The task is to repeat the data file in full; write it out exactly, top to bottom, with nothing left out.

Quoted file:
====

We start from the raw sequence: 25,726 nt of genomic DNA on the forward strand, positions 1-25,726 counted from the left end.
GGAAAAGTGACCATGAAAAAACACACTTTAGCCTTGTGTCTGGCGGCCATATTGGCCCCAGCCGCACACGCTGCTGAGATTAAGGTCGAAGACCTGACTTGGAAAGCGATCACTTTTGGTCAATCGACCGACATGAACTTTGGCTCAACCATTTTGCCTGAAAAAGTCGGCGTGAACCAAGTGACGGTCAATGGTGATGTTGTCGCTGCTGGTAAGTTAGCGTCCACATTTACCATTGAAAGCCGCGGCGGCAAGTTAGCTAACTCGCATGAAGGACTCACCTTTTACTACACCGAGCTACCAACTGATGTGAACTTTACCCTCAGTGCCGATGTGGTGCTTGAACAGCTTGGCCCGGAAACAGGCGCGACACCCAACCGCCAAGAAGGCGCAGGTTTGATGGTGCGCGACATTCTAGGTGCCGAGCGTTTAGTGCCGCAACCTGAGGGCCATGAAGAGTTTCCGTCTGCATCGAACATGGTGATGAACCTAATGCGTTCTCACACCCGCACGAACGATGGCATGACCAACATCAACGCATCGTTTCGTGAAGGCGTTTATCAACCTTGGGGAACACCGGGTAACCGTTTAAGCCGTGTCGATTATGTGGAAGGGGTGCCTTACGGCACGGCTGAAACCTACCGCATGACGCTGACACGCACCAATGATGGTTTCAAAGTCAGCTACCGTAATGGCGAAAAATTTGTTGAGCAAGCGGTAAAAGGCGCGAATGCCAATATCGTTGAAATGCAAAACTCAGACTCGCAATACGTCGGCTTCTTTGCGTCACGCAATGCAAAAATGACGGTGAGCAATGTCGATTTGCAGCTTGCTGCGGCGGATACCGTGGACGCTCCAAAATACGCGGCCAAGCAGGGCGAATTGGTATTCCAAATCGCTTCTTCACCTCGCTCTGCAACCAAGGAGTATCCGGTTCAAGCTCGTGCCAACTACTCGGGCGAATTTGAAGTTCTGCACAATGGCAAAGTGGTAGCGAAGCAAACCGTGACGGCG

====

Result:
We start from the raw sequence: 25,726 nt of genomic DNA on the forward strand, positions 1-25,726 counted from the left end.
GGAAAAGTGACCATGAAAAAACACACTTTAGCCTTGTGTCTGGCGGCCATATTGGCCCCAGCCGCACACGCTGCTGAGATTAAGGTCGAAGACCTGACTTGGAAAGCGATCACTTTTGGTCAATCGACCGACATGAACTTTGGCTCAACCATTTTGCCTGAAAAAGTCGGCGTGAACCAAGTGACGGTCAATGGTGATGTTGTCGCTGCTGGTAAGTTAGCGTCCACATTTACCATTGAAAGCCGCGGCGGCAAGTTAGCTAACTCGCATGAAGGACTCACCTTTTACTACACCGAGCTACCAACTGATGTGAACTTTACCCTCAGTGCCGATGTGGTGCTTGAACAGCTTGGCCCGGAAACAGGCGCGACACCCAACCGCCAAGAAGGCGCAGGTTTGATGGTGCGCGACATTCTAGGTGCCGAGCGTTTAGTGCCGCAACCTGAGGGCCATGAAGAGTTTCCGTCTGCATCGAACATGGTGATGAACCTAATGCGTTCTCACACCCGCACGAACGATGGCATGACCAACATCAACGCATCGTTTCGTGAAGGCGTTTATCAACCTTGGGGAACACCGGGTAACCGTTTAAGCCGTGTCGATTATGTGGAAGGGGTGCCTTACGGCACGGCTGAAACCTACCGCATGACGCTGACACGCACCAATGATGGTTTCAAAGTCAGCTACCGTAATGGCGAAAAATTTGTTGAGCAAGCGGTAAAAGGCGCGAATGCCAATATCGTTGAAATGCAAAACTCAGACTCGCAATACGTCGGCTTCTTTGCGTCACGCAATGCAAAAATGACGGTGAGCAATGTCGATTTGCAGCTTGCTGCGGCGGATACCGTGGACGCTCCAAAATACGCGGCCAAGCAGGGCGAATTGGTATTCCAAATCGCTTCTTCACCTCGCTCTGCAACCAAGGAGTATCCGGTTCAAGCTCGTGCCAACTACTCGGGCGAATTTGAAGTTCTGCACAATGGCAAAGTGGTAGCGAAGCAAACCGTGACGGCG